Your body is wired to adapt. When you undereat the day after overeating, your body might adjust its metabolic rate (more on this soon) to reduce the number of calories you burn.[1]

From an evolutionary perspective, undereating is synonymous with famine, and those who retained body fat during periods of famine were the ones who survived.[2] At a biological level, we are wired to prioritize weight gain during times of famine — and to your body, undereating is synonymous with famine.

undereating causes "famine brain" - your body does not know the difference between undereating and actual famine

Therefore, undereating the day after overeating doesn’t necessarily mean you’ll “balance out” the extra calories consumed. In fact, you’re about to learn how undereating the day after overeating actually tips the scale in the opposite direction: it predisposes you to weight gain, not weight loss.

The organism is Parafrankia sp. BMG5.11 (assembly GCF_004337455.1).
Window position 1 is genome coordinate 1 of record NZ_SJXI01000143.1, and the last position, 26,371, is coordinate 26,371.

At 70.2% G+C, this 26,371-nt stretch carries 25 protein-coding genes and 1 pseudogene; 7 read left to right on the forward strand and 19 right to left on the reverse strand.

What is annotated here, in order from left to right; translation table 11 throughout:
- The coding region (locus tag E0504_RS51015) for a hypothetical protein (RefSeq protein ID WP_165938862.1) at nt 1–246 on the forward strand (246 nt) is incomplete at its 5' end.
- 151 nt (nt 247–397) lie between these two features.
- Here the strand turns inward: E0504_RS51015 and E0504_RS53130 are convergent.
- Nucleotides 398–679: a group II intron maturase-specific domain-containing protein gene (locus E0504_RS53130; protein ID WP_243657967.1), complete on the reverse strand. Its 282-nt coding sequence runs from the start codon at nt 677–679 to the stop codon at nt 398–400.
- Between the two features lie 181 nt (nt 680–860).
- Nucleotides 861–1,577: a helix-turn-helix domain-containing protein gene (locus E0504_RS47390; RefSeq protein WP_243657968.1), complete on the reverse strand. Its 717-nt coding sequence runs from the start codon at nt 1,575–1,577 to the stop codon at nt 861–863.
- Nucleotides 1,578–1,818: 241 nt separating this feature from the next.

Overeating and Undereating: The Impact on Metabolic Cycles

Let’s dive deep into that word: metabolism. Most of us relate to metabolism as something we want to speed up, but there’s much more to it than that.

Metabolism is responsible for converting food into energy. It has two primary modes: fed (anabolic) and fasted (catabolic).[3] For the sake of simplicity, let’s nickname the fed state as “Building Mode” and the fasted state as “Energy Release Mode.”

Fasted Metabolic State: “Energy Release Mode” - stored energy, such as body fat, is broken down and used

During the fed metabolic state, or “Building Mode,” your body digests the food you consume and excess calories are stored for future use. One of the primary ways the body stores energy is adipose tissue, which is one of the benefits of body fat: it stores energy for later use.

On the other hand, during the fasted state, or “Energy Release Mode,” your body uses these stored energy sources. During the fasted state, your body breaks down stored energy, which can include breaking down body fat.